Project background

In a country like Tanzania where up to 50 per cent of water points are broken or abandoned and where almost half of the population lacks access to clean water (WHO-UNICEF JMP), communities need cost[1]efficient, locally adapted innovations that can help improve the reliability of water services and provide a more sustainable water infrastructure. Tanzanian NGO Maji Safi kwa Afya Bora Ifakara’s (MSABI) Pump4Life initiative is a low-cost market[1]based solution designed to provide sustainable access to improved water services for communities living in Kilombero District, Morogoro Region.

Project description

The innovation pursues a social entrepreneurial approach in which communities are encouraged to take ownership of their water services by paying a regular financial premium for the service. This monthly subscription can be paid through mobile phone money transfer services, making it accessible to people in remote areas with no access to conventional banking. The water points are maintained by locally trained service mechanics and a digital surveillance-response system is used to monitor distribution and functionality, subscription payments, and track spare part usage and water point history. Local water point owners can call or text a service number to report problems, which are forwarded to the ICT platform for analysis and from there to a water point mechanic.

Project results

During the course of HDIF’s support:

  • 163 water points were set up and 39,203 users subscribed to the service.
  • 14 mechanics were trained and provided a regular service to the clients.
  • 7,851 maintenance visits have been performed at water points.
  • 3,496 monitoring visits were performed in three sequential rounds where the same water points were revisited (Round 1 – 1,167 water points, Round 2 – 1,162 water points and Round 3 – 1,167 water points).
  • 163 new and rehabilitated water points were built, 22 of which were partially supported through a co-contribution from iWASH and Nestlé. All quality assurance data has been digitally tracked and include technical specifications, user information and water quality data.
  • 33 broken or abandoned water points were fixed, providing a further 8,250 people with access to water.

Key Lesson

Slow uptake of the service and thin profit margins from subscription revenue meant that MSABI’s original business model for this project did not prove sustainable. MSABI has drawn on the following lessons to adapt the model moving forward:

Clarify user perceptions early on: Although the system was considered of value, the majority of clients were either unwilling to pay the premiums or paid late. There was also a general expectation that the water would be supplied at no cost – particularly in communities used to receiving services free of charge from local NGOs and donors.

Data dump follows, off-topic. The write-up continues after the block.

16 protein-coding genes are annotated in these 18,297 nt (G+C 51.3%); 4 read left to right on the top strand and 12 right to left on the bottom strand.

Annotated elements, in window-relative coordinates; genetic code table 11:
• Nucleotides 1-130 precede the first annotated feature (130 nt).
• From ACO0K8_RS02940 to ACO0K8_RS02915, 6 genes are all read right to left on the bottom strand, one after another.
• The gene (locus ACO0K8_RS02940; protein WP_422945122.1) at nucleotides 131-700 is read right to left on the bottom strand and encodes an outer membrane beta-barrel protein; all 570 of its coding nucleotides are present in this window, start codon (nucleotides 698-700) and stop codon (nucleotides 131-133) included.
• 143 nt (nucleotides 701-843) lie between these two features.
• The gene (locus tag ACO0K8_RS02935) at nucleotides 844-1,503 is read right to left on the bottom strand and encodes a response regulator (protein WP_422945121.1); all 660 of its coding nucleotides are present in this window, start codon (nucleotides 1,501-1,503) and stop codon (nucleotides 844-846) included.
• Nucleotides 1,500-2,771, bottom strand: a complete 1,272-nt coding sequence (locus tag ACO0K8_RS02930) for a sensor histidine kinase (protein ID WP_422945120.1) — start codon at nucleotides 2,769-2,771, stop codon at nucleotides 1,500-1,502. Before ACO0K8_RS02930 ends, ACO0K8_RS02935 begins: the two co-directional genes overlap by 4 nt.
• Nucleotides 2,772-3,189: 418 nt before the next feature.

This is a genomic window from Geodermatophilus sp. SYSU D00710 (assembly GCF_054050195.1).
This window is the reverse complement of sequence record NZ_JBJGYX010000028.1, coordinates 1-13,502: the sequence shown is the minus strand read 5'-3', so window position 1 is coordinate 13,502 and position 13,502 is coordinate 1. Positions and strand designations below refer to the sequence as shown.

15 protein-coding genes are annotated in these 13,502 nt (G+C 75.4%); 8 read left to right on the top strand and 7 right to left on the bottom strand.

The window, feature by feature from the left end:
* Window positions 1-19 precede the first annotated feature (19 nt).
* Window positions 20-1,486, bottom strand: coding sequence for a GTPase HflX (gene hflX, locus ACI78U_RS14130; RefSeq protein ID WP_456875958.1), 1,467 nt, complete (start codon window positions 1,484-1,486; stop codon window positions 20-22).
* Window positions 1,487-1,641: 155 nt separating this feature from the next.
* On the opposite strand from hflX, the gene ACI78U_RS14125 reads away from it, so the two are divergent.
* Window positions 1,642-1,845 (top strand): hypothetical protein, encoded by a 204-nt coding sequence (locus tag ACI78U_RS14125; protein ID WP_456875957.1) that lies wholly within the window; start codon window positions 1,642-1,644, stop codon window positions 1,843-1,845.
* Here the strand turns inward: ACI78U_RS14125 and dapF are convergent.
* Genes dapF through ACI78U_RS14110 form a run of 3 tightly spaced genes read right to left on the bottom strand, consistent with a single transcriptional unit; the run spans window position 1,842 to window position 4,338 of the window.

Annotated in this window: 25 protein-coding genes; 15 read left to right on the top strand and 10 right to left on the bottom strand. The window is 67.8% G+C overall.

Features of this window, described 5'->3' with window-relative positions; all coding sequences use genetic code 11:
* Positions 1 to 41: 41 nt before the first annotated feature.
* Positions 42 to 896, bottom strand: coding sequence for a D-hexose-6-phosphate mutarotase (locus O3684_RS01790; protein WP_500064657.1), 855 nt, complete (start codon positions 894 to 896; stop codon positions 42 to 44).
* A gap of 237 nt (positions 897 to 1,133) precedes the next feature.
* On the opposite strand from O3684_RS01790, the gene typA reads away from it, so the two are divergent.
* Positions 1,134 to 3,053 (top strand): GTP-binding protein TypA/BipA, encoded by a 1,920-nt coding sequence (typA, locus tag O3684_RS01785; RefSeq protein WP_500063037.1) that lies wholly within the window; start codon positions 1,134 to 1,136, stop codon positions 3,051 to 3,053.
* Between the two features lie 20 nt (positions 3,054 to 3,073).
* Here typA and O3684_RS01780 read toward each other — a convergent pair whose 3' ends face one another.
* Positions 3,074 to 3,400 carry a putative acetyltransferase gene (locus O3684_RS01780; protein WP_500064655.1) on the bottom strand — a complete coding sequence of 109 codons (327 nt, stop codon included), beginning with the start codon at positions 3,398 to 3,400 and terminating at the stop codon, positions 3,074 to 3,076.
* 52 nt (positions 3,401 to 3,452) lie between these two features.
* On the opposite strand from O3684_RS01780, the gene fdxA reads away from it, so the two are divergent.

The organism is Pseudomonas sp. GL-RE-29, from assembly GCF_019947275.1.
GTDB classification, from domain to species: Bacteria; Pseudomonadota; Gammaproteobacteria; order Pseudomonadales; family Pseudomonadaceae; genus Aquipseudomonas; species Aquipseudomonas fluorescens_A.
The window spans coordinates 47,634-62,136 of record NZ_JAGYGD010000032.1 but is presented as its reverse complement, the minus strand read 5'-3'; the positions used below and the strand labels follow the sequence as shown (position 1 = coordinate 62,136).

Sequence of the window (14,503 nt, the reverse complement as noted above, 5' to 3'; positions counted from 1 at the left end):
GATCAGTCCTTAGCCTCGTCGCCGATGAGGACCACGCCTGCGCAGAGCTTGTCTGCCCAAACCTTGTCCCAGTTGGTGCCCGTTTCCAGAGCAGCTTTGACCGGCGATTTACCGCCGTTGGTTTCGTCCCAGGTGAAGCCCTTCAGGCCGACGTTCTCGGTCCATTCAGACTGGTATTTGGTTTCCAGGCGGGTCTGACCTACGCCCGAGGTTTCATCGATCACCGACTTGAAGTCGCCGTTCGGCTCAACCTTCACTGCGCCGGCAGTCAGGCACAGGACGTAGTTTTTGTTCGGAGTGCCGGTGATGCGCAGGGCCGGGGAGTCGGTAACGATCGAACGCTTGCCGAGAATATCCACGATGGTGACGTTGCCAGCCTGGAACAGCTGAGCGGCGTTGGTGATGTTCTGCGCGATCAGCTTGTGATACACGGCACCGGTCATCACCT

Use digital payment services: In some instances cash payments proved difficult to track and some of the money collected went missing. By allowing subscriptions to be paid via mobile money, MSABI was able to give clients a transparent and safe way to hand over their money.

Make time to understand the local context: A feasibility study conducted at the start of the project could have raised potential problems and helped MSABI prepare for dealing with them.

Enforce penalties for non-payment: Stricter application of the initiative’s terms and conditions would have helped avoid revenue issues; instead services were still being supplied to clients who had not paid for up to 90 days.

Gender equity and social inclusion

Women responsible for fetching water for domestic use often have to walk far to find it. The water points have helped reduce the burden of water collection and freed up women’s time to engage in other productive economic activities. The model has also created jobs for women (as well as men) to run and maintain the pumps.

Principles for digital development

Be data driven: MSABI has developed a mapping system to capture data including water point distribution and functionality, usage and maintanence. The information collected is used to monitor the uptake and success of the water points and to help develop real-time responses to problems as they arise. Data for other types of hand pump technology has also been collected to assess overall durability and the cost of spare parts.

Next steps

MSABI is looking to extend the Pump4Life initiative to hard-to-reach communities using solar power and is exploring partnerships with firms developing quality and affordable solar technologies that could support this. The NGO is also working with project partner Visible Solutions to understand how it can sell their water point mapping system to others as a means of raising revenue.

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